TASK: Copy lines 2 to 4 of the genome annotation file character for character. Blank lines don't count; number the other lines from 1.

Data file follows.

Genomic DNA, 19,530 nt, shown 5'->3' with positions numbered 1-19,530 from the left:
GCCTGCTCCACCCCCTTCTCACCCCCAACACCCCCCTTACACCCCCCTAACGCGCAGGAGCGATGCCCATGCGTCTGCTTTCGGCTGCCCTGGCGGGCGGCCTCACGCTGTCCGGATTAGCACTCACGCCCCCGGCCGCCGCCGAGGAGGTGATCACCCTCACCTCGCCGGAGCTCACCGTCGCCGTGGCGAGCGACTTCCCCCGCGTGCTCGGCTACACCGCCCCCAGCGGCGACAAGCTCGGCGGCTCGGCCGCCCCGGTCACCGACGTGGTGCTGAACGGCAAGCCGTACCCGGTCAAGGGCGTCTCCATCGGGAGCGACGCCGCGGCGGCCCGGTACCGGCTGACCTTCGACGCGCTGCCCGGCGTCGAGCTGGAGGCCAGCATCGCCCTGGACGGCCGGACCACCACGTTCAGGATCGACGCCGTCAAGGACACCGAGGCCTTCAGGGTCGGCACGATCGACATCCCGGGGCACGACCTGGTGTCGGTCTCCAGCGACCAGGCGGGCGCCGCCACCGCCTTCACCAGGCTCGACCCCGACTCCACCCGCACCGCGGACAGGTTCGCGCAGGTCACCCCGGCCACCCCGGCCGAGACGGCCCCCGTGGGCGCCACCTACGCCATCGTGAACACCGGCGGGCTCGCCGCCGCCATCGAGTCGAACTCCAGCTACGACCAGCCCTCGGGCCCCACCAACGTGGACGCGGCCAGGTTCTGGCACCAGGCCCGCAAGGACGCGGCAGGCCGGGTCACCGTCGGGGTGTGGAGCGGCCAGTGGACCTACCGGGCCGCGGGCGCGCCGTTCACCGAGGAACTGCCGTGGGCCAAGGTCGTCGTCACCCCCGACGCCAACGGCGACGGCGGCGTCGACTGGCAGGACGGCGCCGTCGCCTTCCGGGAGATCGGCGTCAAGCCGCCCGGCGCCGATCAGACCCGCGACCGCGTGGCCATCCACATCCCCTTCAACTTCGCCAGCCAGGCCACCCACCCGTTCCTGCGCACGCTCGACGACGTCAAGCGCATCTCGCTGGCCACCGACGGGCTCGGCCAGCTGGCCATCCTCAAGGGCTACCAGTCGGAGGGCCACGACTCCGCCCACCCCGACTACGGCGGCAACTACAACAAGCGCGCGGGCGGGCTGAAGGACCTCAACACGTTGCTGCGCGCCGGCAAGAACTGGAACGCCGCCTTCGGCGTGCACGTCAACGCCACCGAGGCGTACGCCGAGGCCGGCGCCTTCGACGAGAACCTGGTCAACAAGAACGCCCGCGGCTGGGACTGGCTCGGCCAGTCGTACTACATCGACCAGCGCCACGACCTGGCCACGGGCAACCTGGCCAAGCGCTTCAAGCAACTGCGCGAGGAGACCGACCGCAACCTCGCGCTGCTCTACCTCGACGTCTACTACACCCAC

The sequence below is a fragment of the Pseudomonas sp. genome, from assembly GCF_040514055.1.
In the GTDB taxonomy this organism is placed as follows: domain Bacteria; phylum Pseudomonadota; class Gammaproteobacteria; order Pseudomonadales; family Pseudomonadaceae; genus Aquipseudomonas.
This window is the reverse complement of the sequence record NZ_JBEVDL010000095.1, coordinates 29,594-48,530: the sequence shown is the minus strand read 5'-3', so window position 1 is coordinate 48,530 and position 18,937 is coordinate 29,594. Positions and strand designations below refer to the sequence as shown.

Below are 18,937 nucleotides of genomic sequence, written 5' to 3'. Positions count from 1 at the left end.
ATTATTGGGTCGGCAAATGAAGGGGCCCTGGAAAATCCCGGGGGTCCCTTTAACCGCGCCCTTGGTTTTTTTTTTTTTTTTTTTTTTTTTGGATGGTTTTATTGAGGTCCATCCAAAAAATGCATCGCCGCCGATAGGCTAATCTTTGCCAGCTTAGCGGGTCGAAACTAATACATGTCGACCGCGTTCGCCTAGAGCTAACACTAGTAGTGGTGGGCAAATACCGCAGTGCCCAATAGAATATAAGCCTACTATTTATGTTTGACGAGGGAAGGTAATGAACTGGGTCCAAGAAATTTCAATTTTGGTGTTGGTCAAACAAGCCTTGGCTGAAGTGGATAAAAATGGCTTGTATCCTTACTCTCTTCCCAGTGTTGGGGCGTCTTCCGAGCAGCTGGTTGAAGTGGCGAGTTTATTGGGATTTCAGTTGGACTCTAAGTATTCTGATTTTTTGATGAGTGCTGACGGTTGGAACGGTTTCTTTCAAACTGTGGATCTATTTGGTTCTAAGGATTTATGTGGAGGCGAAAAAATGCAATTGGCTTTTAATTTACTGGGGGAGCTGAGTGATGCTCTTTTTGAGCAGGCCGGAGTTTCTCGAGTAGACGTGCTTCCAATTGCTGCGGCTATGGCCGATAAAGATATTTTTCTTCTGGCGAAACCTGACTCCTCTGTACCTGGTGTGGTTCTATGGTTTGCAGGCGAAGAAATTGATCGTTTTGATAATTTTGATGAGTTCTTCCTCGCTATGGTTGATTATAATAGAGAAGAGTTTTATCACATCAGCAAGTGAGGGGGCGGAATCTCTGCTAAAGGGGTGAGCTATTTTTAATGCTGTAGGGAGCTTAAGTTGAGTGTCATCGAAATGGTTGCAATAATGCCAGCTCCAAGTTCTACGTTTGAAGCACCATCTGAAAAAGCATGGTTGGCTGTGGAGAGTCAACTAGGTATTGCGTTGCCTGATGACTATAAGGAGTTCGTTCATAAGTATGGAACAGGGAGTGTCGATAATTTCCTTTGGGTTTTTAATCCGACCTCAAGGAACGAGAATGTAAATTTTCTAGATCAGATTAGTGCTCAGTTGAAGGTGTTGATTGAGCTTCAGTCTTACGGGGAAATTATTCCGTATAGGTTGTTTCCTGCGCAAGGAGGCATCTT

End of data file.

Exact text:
GCCTGCTCCACCCCCTTCTCACCCCCAACACCCCCCTTACACCCCCCTAACGCGCAGGAGCGATGCCCATGCGTCTGCTTTCGGCTGCCCTGGCGGGCGGCCTCACGCTGTCCGGATTAGCACTCACGCCCCCGGCCGCCGCCGAGGAGGTGATCACCCTCACCTCGCCGGAGCTCACCGTCGCCGTGGCGAGCGACTTCCCCCGCGTGCTCGGCTACACCGCCCCCAGCGGCGACAAGCTCGGCGGCTCGGCCGCCCCGGTCACCGACGTGGTGCTGAACGGCAAGCCGTACCCGGTCAAGGGCGTCTCCATCGGGAGCGACGCCGCGGCGGCCCGGTACCGGCTGACCTTCGACGCGCTGCCCGGCGTCGAGCTGGAGGCCAGCATCGCCCTGGACGGCCGGACCACCACGTTCAGGATCGACGCCGTCAAGGACACCGAGGCCTTCAGGGTCGGCACGATCGACATCCCGGGGCACGACCTGGTGTCGGTCTCCAGCGACCAGGCGGGCGCCGCCACCGCCTTCACCAGGCTCGACCCCGACTCCACCCGCACCGCGGACAGGTTCGCGCAGGTCACCCCGGCCACCCCGGCCGAGACGGCCCCCGTGGGCGCCACCTACGCCATCGTGAACACCGGCGGGCTCGCCGCCGCCATCGAGTCGAACTCCAGCTACGACCAGCCCTCGGGCCCCACCAACGTGGACGCGGCCAGGTTCTGGCACCAGGCCCGCAAGGACGCGGCAGGCCGGGTCACCGTCGGGGTGTGGAGCGGCCAGTGGACCTACCGGGCCGCGGGCGCGCCGTTCACCGAGGAACTGCCGTGGGCCAAGGTCGTCGTCACCCCCGACGCCAACGGCGACGGCGGCGTCGACTGGCAGGACGGCGCCGTCGCCTTCCGGGAGATCGGCGTCAAGCCGCCCGGCGCCGATCAGACCCGCGACCGCGTGGCCATCCACATCCCCTTCAACTTCGCCAGCCAGGCCACCCACCCGTTCCTGCGCACGCTCGACGACGTCAAGCGCATCTCGCTGGCCACCGACGGGCTCGGCCAGCTGGCCATCCTCAAGGGCTACCAGTCGGAGGGCCACGACTCCGCCCACCCCGACTACGGCGGCAACTACAACAAGCGCGCGGGCGGGCTGAAGGACCTCAACACGTTGCTGCGCGCCGGCAAGAACTGGAACGCCGCCTTCGGCGTGCACGTCAACGCCACCGAGGCGTACGCCGAGGCCGGCGCCTTCGACGAGAACCTGGTCAACAAGAACGCCCGCGGCTGGGACTGGCTCGGCCAGTCGTACTACATCGACCAGCGCCACGACCTGGCCACGGGCAACCTGGCCAAGCGCTTCAAGCAACTGCGCGAGGAGACCGACCGCAACCTCGCGCTGCTCTACCTCGACGTCTACTACACCCAC

The sequence below is a fragment of the Pseudomonas sp. genome, from assembly GCF_040514055.1.
In the GTDB taxonomy this organism is placed as follows: domain Bacteria; phylum Pseudomonadota; class Gammaproteobacteria; order Pseudomonadales; family Pseudomonadaceae; genus Aquipseudomonas.